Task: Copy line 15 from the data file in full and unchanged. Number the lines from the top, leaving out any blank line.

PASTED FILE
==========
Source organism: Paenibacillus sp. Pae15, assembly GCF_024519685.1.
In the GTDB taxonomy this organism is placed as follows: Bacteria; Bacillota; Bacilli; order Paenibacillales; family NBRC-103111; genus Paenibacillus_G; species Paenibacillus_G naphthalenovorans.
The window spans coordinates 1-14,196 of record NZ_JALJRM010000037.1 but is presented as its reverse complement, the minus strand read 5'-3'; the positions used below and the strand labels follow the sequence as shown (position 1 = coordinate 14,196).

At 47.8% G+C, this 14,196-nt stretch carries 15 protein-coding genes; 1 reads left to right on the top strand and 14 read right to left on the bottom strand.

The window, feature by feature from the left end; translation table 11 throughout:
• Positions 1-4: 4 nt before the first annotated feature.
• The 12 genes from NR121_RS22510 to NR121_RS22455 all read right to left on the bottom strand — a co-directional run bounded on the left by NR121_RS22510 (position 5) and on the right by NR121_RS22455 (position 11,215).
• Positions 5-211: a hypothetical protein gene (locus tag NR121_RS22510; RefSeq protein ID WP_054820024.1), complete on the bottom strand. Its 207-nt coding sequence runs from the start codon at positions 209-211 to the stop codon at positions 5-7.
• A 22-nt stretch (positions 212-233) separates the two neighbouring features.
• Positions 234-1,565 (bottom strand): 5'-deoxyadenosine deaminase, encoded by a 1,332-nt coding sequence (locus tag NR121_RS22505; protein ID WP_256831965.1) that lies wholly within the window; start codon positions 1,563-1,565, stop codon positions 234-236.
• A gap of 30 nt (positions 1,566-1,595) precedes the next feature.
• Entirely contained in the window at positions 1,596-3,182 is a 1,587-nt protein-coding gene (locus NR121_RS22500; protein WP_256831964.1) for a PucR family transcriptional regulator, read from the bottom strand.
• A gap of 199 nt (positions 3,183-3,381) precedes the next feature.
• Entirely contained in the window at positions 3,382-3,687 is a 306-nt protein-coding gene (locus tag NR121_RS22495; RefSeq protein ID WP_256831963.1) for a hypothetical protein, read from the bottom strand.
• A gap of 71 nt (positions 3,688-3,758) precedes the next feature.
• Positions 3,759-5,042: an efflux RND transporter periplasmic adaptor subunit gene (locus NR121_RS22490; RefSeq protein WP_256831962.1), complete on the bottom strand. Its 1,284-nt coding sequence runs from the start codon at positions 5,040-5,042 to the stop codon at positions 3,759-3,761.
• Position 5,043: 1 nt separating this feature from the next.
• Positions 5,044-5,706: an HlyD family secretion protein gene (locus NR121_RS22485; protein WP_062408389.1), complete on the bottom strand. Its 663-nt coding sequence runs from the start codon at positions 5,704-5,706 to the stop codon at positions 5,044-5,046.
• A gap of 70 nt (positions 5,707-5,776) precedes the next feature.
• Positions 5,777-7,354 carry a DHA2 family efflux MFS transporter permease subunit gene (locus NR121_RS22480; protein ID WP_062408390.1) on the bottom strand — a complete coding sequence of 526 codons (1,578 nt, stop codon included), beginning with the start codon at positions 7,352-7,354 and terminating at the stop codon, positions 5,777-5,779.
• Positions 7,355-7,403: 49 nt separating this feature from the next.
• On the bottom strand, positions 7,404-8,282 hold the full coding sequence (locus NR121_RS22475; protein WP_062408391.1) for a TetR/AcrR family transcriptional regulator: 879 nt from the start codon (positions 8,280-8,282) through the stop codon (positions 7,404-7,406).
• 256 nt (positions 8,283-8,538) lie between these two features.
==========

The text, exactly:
• A gap of 71 nt (positions 3,688-3,758) precedes the next feature.